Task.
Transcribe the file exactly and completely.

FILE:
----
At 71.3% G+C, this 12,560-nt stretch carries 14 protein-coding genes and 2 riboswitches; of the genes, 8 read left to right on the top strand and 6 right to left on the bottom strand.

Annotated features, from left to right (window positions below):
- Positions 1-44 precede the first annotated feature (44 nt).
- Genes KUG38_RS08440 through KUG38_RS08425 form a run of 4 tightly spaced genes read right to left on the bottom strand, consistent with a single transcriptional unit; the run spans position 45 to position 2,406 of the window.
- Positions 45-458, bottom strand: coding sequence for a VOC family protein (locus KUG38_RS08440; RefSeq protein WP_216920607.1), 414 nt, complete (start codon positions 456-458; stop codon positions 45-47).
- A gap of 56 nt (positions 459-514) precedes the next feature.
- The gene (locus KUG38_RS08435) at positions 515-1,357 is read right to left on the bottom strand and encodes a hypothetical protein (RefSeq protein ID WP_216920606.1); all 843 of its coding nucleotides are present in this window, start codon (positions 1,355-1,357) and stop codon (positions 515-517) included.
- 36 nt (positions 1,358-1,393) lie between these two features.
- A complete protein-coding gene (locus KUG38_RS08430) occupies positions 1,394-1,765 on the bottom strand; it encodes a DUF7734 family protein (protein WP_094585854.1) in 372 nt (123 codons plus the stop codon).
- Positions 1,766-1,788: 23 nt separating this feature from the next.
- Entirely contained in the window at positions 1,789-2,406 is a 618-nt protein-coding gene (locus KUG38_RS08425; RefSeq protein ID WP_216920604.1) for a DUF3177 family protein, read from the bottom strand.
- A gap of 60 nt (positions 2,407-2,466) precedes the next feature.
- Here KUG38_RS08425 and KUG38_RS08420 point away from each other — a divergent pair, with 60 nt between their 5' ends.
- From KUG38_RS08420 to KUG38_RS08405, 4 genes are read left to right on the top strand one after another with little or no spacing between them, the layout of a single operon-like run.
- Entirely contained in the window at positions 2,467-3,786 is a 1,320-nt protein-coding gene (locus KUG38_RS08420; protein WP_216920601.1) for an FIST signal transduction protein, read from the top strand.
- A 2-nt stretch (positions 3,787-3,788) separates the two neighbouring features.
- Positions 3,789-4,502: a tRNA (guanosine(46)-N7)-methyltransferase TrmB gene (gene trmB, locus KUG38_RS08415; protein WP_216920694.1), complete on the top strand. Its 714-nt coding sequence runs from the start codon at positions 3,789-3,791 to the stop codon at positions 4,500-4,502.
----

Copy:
At 71.3% G+C, this 12,560-nt stretch carries 14 protein-coding genes and 2 riboswitches; of the genes, 8 read left to right on the top strand and 6 right to left on the bottom strand.

Annotated features, from left to right (window positions below):
- Positions 1-44 precede the first annotated feature (44 nt).
- Genes KUG38_RS08440 through KUG38_RS08425 form a run of 4 tightly spaced genes read right to left on the bottom strand, consistent with a single transcriptional unit; the run spans position 45 to position 2,406 of the window.
- Positions 45-458, bottom strand: coding sequence for a VOC family protein (locus KUG38_RS08440; RefSeq protein WP_216920607.1), 414 nt, complete (start codon positions 456-458; stop codon positions 45-47).
- A gap of 56 nt (positions 459-514) precedes the next feature.
- The gene (locus KUG38_RS08435) at positions 515-1,357 is read right to left on the bottom strand and encodes a hypothetical protein (RefSeq protein ID WP_216920606.1); all 843 of its coding nucleotides are present in this window, start codon (positions 1,355-1,357) and stop codon (positions 515-517) included.
- 36 nt (positions 1,358-1,393) lie between these two features.
- A complete protein-coding gene (locus KUG38_RS08430) occupies positions 1,394-1,765 on the bottom strand; it encodes a DUF7734 family protein (protein WP_094585854.1) in 372 nt (123 codons plus the stop codon).
- Positions 1,766-1,788: 23 nt separating this feature from the next.
- Entirely contained in the window at positions 1,789-2,406 is a 618-nt protein-coding gene (locus KUG38_RS08425; RefSeq protein ID WP_216920604.1) for a DUF3177 family protein, read from the bottom strand.
- A gap of 60 nt (positions 2,407-2,466) precedes the next feature.
- Here KUG38_RS08425 and KUG38_RS08420 point away from each other — a divergent pair, with 60 nt between their 5' ends.
- From KUG38_RS08420 to KUG38_RS08405, 4 genes are read left to right on the top strand one after another with little or no spacing between them, the layout of a single operon-like run.
- Entirely contained in the window at positions 2,467-3,786 is a 1,320-nt protein-coding gene (locus KUG38_RS08420; protein WP_216920601.1) for an FIST signal transduction protein, read from the top strand.
- A 2-nt stretch (positions 3,787-3,788) separates the two neighbouring features.
- Positions 3,789-4,502: a tRNA (guanosine(46)-N7)-methyltransferase TrmB gene (gene trmB, locus KUG38_RS08415; protein WP_216920694.1), complete on the top strand. Its 714-nt coding sequence runs from the start codon at positions 3,789-3,791 to the stop codon at positions 4,500-4,502.